During maximal voluntary contraction (MVC) with several fingers, the following three phenomena are observed: (1) the total force produced by all the involved fingers is shared among the fingers in a specific manner (sharing); (2) the force produced by a given finger in a multi-finger task is smaller than the force generated by this finger in a single-finger task (force deficit); (3) the fingers that are not required to produce any force by instruction are involuntary activated (enslaving). We studied involuntary force production by individual fingers (enslaving effects, EE) during tasks when (an)other finger(s) of the hand generated maximal voluntary pressing force in isometric conditions. The subjects (n = 10) were instructed to press as hard as possible on the force sensors with one, two, three and four fingers acting in parallel in all possible combinations. The EE were (A) large, the slave fingers always producing a force ranging from 10.9% to 54.7% of the maximal force produced by the finger in the single-finger task; (B) nearly symmetrical; (C) larger for the neighboring ringers; and (D) non-additive. In most cases, the EE from two or three fingers were smaller than the EE from at least one finger (this phenomenon was coined occlusion). The occlusion cannot be explained only by anatomical musculo-tendinous connections. Therefore, neural factors contribute substantially to the EE. A neural network model that accounts for all the three effects has been developed. The model consists of three layers: the input layer that models a central neural drive; the hidden layer modeling transformation of the central drive into an input signal to the muscles serving several fingers simultaneously (multi-digit muscles); and the output layer representing finger force output. The output of the hidden layer is set inversely proportional to the number of fingers involved. In addition, direct connections between the input and output layers represent signals to the hand muscles serving individual fingers (uni-digit muscles). The network was validated using three different training sets. Single digit muscles contributed from 25% to 50% of the total finger force. The master matrix and the enslaving matrix were computed; they characterize the ability of a given finger to enslave other fingers and its ability to be enslaved. Overall, the neural network modeling suggests that no direct correspondence exists between neural command to an individual finger and finger force. To produce a desired finger force, a command sent to an intended finger should be scaled in accordance with the commands sent to the other fingers.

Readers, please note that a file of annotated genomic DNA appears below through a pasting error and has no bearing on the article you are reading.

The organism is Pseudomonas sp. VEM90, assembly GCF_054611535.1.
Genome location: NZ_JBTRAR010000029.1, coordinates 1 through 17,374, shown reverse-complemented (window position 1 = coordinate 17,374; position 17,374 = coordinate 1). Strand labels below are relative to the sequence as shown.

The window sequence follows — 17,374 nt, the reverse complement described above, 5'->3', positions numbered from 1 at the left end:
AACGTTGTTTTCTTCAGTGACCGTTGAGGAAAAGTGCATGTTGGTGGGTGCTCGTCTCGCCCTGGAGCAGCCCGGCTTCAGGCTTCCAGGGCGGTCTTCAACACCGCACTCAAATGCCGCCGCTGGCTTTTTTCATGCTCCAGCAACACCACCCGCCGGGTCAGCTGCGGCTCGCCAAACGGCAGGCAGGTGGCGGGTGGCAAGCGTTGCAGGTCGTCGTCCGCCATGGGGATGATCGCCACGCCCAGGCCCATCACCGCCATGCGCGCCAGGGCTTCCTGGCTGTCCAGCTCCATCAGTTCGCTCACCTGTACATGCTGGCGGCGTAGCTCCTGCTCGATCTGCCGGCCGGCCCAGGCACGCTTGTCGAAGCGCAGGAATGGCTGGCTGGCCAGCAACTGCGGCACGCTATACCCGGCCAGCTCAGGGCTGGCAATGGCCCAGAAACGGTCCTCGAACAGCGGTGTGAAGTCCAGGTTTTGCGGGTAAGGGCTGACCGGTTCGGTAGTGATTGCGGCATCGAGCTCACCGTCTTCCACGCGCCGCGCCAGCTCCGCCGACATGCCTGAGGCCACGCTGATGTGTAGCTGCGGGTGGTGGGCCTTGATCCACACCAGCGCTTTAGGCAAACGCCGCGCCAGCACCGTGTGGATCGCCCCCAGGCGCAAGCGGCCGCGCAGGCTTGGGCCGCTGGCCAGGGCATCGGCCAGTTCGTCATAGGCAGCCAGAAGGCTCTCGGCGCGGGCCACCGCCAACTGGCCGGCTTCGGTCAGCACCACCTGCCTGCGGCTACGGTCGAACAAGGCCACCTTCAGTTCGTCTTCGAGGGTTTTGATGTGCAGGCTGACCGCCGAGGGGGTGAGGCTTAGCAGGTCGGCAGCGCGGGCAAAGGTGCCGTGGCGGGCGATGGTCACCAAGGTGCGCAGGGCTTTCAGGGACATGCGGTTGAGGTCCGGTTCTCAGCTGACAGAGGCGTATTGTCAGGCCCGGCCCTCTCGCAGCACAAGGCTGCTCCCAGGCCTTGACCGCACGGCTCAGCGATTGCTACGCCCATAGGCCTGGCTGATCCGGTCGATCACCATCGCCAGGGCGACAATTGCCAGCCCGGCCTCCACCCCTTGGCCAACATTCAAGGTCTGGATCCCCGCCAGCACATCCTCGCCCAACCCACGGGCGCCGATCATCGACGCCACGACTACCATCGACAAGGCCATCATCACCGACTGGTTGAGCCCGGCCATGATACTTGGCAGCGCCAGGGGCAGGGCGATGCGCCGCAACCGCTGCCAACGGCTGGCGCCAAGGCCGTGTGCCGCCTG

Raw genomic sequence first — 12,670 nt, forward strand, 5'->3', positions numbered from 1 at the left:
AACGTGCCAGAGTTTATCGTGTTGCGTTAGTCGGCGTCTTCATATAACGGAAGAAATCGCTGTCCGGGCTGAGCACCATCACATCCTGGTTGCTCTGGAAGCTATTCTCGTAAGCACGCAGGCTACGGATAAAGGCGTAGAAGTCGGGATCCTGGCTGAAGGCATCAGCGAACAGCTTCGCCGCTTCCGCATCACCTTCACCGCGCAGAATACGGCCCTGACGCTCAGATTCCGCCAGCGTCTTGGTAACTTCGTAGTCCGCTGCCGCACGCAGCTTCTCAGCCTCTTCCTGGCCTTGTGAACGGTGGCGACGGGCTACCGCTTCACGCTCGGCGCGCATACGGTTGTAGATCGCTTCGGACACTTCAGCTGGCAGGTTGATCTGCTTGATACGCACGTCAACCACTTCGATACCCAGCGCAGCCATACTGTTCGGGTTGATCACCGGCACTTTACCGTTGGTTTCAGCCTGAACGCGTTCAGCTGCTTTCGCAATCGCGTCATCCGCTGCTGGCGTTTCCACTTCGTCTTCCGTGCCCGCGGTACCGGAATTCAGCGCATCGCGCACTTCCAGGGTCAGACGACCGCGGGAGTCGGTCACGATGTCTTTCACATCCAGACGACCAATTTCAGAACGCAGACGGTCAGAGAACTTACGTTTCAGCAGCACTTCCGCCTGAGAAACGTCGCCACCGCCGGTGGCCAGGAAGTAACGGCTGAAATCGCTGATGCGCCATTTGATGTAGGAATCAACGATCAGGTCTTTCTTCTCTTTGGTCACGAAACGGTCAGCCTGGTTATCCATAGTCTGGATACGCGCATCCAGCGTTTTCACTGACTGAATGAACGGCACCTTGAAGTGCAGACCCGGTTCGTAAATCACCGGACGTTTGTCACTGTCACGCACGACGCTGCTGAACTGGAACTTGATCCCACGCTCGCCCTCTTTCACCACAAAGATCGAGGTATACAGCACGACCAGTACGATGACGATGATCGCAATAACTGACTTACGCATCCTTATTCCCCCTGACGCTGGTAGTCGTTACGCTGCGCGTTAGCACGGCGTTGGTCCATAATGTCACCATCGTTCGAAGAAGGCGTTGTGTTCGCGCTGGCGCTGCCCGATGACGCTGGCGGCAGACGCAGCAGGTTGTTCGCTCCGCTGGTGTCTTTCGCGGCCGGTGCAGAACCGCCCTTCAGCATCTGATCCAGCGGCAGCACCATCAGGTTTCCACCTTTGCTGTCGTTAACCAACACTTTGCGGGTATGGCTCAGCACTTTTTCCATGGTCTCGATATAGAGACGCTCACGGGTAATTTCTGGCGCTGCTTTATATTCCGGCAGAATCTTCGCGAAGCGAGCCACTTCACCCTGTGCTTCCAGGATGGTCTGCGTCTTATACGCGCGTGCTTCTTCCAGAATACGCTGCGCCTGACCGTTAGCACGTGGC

ASJC Scopus subject areas
- Computer Science(all)